Wigley follows the trajectory of this key subtext by closely reading the statements and designs of most of the protagonists, demonstrating that it renders modern architecture's relationship with the psychosexual economy of fashion much more ambiguous than the architects' endlessly repeated rejections of fashion would suggest. Indeed, Wigley asserts, the very intensity of these rejections is a symptom of how deeply they are embedded in the world of clothing. By drawing on arguments about the relationship between clothing and architecture first formulated in the middle of the nineteenth century, modern architects in fact presented a sophisticated theory of the surface, modernizing architecture by transforming the status of the surface.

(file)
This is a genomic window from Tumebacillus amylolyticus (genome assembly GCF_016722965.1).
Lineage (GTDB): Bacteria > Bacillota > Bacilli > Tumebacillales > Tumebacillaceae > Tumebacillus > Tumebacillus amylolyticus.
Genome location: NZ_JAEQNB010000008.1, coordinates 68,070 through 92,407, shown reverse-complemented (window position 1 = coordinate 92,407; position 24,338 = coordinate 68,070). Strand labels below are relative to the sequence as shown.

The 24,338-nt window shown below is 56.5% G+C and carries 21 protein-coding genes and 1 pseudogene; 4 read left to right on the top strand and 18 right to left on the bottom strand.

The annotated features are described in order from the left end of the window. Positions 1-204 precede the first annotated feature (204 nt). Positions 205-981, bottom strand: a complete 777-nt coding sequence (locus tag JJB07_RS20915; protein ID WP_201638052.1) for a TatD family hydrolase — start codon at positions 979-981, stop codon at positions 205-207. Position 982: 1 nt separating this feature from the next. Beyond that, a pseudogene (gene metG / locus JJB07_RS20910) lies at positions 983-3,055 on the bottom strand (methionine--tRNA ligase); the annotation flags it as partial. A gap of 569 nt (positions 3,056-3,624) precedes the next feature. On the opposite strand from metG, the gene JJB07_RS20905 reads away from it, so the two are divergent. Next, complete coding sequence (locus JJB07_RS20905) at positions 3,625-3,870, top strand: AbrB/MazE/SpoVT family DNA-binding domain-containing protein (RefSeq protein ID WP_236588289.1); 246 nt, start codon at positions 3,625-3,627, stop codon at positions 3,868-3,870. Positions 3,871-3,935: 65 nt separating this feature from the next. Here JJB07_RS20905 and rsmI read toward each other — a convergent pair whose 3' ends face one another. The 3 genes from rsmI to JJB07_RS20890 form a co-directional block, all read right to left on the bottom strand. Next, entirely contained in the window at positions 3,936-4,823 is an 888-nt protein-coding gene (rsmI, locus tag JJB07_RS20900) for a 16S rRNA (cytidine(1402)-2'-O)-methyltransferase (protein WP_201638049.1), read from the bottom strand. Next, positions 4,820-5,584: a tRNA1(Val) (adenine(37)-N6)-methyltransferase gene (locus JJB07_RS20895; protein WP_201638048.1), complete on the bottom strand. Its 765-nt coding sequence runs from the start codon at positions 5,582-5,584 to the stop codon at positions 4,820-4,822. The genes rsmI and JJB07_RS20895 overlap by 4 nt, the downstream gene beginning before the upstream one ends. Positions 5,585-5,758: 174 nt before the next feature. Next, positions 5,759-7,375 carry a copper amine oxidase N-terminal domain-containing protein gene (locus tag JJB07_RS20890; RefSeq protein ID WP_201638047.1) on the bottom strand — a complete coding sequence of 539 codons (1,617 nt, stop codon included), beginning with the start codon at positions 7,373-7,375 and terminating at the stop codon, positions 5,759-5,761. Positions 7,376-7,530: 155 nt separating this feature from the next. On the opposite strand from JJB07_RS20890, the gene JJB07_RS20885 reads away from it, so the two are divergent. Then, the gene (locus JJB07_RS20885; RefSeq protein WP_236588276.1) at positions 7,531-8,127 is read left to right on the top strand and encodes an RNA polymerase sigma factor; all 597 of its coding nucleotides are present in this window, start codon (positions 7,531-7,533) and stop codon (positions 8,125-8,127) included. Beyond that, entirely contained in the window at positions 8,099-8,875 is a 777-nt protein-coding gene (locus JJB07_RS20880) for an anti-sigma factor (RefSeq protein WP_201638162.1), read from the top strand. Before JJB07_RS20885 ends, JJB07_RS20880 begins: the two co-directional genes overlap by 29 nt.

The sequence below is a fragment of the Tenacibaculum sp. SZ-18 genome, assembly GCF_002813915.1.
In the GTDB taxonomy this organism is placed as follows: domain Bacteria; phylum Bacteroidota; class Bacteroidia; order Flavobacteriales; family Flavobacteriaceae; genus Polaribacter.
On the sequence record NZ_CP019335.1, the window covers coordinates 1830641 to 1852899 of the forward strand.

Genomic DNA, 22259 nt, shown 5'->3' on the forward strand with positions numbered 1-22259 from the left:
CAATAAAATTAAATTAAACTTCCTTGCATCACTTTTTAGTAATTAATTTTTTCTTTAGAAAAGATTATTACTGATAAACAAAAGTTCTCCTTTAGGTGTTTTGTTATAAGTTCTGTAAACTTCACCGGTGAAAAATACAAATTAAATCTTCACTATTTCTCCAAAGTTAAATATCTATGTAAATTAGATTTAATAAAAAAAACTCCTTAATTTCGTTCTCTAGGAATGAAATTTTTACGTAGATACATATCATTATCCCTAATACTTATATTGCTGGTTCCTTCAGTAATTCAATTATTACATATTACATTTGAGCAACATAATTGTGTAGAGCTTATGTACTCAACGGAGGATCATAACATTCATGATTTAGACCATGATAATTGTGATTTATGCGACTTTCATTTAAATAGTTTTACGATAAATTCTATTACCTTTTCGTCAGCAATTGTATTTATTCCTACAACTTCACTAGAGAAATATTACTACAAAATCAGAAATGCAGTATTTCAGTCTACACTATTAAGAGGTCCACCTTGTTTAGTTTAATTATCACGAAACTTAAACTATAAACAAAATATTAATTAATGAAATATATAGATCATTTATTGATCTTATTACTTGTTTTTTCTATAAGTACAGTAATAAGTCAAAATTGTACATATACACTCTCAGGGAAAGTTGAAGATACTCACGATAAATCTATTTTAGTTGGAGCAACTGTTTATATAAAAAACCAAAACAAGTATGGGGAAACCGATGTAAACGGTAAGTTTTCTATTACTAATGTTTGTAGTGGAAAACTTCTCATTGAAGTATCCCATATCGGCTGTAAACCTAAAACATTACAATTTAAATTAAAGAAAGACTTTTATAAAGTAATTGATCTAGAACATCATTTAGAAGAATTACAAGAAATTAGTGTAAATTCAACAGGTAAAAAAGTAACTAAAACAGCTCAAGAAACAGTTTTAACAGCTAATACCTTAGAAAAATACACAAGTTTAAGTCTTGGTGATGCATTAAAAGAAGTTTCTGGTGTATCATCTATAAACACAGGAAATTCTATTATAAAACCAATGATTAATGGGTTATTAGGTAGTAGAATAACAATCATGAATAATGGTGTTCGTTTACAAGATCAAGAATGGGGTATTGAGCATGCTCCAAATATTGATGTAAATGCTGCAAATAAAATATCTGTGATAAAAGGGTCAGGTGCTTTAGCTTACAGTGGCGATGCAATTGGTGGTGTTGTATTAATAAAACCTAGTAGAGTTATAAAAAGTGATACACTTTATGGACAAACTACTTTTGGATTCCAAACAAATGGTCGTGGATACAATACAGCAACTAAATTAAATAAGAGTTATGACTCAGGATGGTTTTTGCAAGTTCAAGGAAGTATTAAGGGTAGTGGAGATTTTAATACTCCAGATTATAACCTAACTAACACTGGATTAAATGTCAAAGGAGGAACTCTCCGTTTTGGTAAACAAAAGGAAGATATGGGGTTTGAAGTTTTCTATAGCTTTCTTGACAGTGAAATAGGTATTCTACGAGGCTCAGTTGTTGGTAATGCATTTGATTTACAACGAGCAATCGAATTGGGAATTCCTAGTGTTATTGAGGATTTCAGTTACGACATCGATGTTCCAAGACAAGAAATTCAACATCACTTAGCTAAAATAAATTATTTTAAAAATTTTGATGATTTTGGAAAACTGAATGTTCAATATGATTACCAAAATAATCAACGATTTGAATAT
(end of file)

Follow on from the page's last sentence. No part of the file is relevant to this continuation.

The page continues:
White Walls, Designer Dresses shows how this seemingly incidental clothing logic actually organizes the detailed design of the modern building, dictating a system of polychromy, understood as a multicolored outfit. The familiar image of modern architecture as white turns out to be the effect of a historiographical tradition that has worked hard to suppress the color of the surfaces of the buildings that it describes. Wigley analyzes this suppression in terms of the sexual logic that invariably accompanies discussions of clothing and color, recovering those sensuously colored surfaces and the extraordinary arguments about clothing that were used to defend them.